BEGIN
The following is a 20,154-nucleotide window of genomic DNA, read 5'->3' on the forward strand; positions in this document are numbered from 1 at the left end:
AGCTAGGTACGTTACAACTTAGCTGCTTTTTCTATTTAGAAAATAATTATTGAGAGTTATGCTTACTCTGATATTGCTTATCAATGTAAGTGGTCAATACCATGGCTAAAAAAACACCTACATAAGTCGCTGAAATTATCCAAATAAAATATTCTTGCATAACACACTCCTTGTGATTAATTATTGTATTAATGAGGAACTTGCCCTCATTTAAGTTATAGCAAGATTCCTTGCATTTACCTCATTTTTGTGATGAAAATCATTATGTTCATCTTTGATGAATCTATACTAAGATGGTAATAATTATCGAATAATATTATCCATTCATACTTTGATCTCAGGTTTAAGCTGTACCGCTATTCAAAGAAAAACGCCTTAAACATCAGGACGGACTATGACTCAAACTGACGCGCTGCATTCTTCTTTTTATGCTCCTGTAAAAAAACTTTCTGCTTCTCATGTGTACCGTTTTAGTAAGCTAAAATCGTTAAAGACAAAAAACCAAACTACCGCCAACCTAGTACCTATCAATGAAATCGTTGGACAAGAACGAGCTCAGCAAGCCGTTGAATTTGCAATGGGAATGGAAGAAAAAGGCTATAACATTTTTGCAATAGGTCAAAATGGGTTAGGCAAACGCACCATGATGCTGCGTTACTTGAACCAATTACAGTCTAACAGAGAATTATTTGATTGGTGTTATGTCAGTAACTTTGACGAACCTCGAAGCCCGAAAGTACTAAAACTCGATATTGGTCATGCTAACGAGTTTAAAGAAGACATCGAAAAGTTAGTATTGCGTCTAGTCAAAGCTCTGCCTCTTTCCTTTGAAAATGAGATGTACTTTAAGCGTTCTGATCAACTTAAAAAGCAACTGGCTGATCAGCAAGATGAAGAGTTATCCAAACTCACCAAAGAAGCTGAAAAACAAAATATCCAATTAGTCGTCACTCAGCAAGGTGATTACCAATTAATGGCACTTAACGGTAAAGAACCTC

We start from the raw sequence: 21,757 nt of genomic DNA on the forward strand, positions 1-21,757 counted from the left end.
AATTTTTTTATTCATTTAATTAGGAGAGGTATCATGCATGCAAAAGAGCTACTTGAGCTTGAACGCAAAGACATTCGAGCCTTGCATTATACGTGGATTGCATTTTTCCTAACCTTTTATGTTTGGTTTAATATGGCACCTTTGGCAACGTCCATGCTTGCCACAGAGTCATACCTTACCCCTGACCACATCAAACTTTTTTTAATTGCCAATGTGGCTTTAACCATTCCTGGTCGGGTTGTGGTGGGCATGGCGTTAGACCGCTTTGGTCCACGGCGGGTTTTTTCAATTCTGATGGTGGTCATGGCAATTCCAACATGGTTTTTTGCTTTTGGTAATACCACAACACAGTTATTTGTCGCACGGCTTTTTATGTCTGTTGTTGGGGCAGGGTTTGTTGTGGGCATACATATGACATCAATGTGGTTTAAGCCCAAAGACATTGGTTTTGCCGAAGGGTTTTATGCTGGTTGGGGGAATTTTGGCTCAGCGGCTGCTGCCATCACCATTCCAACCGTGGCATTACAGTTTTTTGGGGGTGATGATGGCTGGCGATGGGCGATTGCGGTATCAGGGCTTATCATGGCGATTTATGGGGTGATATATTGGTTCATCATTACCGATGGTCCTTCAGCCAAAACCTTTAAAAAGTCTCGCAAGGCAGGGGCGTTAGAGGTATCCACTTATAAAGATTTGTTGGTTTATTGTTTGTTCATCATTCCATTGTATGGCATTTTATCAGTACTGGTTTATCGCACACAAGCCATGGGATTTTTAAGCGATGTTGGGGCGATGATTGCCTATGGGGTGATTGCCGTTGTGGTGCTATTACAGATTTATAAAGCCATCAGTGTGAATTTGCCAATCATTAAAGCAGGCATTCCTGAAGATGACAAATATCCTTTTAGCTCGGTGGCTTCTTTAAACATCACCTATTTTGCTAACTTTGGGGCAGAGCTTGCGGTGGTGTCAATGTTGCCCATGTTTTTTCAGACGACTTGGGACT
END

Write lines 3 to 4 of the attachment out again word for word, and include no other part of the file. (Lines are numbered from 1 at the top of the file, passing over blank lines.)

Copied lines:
We start from the raw sequence: 21,757 nt of genomic DNA on the forward strand, positions 1-21,757 counted from the left end.
AATTTTTTTATTCATTTAATTAGGAGAGGTATCATGCATGCAAAAGAGCTACTTGAGCTTGAACGCAAAGACATTCGAGCCTTGCATTATACGTGGATTGCATTTTTCCTAACCTTTTATGTTTGGTTTAATATGGCACCTTTGGCAACGTCCATGCTTGCCACAGAGTCATACCTTACCCCTGACCACATCAAACTTTTTTTAATTGCCAATGTGGCTTTAACCATTCCTGGTCGGGTTGTGGTGGGCATGGCGTTAGACCGCTTTGGTCCACGGCGGGTTTTTTCAATTCTGATGGTGGTCATGGCAATTCCAACATGGTTTTTTGCTTTTGGTAATACCACAACACAGTTATTTGTCGCACGGCTTTTTATGTCTGTTGTTGGGGCAGGGTTTGTTGTGGGCATACATATGACATCAATGTGGTTTAAGCCCAAAGACATTGGTTTTGCCGAAGGGTTTTATGCTGGTTGGGGGAATTTTGGCTCAGCGGCTGCTGCCATCACCATTCCAACCGTGGCATTACAGTTTTTTGGGGGTGATGATGGCTGGCGATGGGCGATTGCGGTATCAGGGCTTATCATGGCGATTTATGGGGTGATATATTGGTTCATCATTACCGATGGTCCTTCAGCCAAAACCTTTAAAAAGTCTCGCAAGGCAGGGGCGTTAGAGGTATCCACTTATAAAGATTTGTTGGTTTATTGTTTGTTCATCATTCCATTGTATGGCATTTTATCAGTACTGGTTTATCGCACACAAGCCATGGGATTTTTAAGCGATGTTGGGGCGATGATTGCCTATGGGGTGATTGCCGTTGTGGTGCTATTACAGATTTATAAAGCCATCAGTGTGAATTTGCCAATCATTAAAGCAGGCATTCCTGAAGATGACAAATATCCTTTTAGCTCGGTGGCTTCTTTAAACATCACCTATTTTGCTAACTTTGGGGCAGAGCTTGCGGTGGTGTCAATGTTGCCCATGTTTTTTCAGACGACTTGGGACT